Step 2: Click ‘Find Your Area’ (icon that looks like a blue thumbtack)

Step 3: Choose ‘Settlements’ from dropdown and type in name of settlement e.g. Gort, Swords.

Step 4: Map will zoom to show outline of the ‘Settlement’ boundary and the key population data. Click ‘For more information on Small Area Population Statistics 2016 click here’.

Step 5: You will get a detailed data report for that Settlement that you can download as a PDF file or an Excel Spreadsheet. You can download a full report of all data or individual reports for each data theme. Data on the following themes is available.

  • Theme 1: Sex, Age and Marital Status
  • Theme 2: Migration, Ethnicity, Religion and Foreign Languages
  • Theme 3: Irish Language
  • Theme 4: Families
  • Theme 5: Private Households
  • Theme 6: Housing
  • Theme 7: Communal Establishments
  • Theme 8: Principal Status
  • Theme 9: Social Class and Socio-Economic Group
  • Theme 10: Education
  • Theme 11: Commuting
  • Theme 12: Disability, Carers and General Health
  • Theme 13: Occupations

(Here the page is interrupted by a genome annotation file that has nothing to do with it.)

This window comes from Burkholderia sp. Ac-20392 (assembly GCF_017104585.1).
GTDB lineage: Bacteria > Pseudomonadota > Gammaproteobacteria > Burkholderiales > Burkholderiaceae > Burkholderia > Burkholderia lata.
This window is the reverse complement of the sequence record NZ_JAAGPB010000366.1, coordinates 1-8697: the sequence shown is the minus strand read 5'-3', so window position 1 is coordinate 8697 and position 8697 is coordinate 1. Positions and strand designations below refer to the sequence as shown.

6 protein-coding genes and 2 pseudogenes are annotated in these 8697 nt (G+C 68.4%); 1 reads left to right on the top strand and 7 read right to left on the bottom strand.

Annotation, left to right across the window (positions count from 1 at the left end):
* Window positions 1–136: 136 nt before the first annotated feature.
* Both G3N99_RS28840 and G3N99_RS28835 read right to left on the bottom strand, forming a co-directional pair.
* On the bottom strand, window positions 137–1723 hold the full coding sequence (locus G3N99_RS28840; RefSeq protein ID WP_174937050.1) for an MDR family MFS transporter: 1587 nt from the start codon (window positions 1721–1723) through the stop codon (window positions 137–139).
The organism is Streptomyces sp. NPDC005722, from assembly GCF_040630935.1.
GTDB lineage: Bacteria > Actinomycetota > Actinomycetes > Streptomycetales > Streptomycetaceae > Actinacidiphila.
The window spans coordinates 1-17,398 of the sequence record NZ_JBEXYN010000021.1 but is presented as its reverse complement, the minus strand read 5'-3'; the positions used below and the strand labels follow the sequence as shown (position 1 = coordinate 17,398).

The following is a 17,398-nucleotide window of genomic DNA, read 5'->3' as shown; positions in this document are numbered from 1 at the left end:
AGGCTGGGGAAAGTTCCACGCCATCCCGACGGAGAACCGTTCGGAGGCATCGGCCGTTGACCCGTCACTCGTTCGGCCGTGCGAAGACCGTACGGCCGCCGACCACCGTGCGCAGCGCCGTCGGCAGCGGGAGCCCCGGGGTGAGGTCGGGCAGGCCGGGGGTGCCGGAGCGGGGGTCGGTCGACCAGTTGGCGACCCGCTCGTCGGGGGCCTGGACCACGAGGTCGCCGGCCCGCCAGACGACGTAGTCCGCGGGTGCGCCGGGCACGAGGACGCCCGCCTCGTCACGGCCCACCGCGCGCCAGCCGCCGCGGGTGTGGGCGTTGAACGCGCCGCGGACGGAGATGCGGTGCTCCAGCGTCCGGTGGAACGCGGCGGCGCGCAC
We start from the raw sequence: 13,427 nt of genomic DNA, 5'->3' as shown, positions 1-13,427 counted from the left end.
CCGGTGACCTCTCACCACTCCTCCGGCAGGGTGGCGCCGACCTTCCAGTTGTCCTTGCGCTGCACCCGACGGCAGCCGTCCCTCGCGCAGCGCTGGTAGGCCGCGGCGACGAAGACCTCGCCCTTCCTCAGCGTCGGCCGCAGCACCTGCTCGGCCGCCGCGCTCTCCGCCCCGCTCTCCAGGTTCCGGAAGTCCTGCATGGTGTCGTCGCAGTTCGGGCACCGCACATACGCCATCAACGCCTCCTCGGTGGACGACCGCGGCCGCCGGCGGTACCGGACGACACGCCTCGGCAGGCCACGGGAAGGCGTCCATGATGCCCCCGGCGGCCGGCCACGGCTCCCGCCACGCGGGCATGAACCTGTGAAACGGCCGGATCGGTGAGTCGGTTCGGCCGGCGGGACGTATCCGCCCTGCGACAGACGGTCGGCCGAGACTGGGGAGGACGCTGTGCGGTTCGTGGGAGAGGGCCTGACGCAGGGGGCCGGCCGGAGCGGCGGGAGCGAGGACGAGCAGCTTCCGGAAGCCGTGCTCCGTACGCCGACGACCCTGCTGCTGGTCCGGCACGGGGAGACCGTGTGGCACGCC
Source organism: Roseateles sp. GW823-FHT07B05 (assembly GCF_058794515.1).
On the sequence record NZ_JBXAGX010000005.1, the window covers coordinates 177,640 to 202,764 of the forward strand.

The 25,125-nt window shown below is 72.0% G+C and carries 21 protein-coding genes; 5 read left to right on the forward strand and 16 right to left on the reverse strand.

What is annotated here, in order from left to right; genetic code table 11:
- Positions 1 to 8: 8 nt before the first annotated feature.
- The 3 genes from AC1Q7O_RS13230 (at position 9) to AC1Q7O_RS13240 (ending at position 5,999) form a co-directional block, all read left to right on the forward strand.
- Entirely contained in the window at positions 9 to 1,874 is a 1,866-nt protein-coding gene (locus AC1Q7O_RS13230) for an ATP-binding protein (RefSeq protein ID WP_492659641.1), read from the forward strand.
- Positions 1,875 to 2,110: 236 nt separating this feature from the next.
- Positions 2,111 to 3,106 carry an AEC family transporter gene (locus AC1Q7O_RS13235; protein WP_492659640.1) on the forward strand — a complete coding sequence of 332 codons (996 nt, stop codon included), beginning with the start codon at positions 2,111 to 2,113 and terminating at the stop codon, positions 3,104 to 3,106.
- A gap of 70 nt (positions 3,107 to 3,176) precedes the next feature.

• Theme 14: Industries
  • Theme 15: Motor Car Availability, PC Ownership and Internet Access

The same process can be followed to download data for different spatial scales e.g. counties, constituencies, Municipal Districts. At Step 3, simply select the scale you want from the dropdown and type in name.

It should be noted that while this data is also available for 2011, as the settlement boundaries can change between censuses direct comparisons are not always possible.

This is a link to the CSO’s SAPMAP User Guide.

An Example: Mohill, Co Leitrim

Mohill is a village situated in north county Leitrim.  Fig. 1 shows the initial SAPMAP image for Mohill. The settlement has a total population of 855 with 521 housing units.

Fig.1: Image from SAPMAP of Mohill settlement. Source: http://census.cso.ie/sapmap/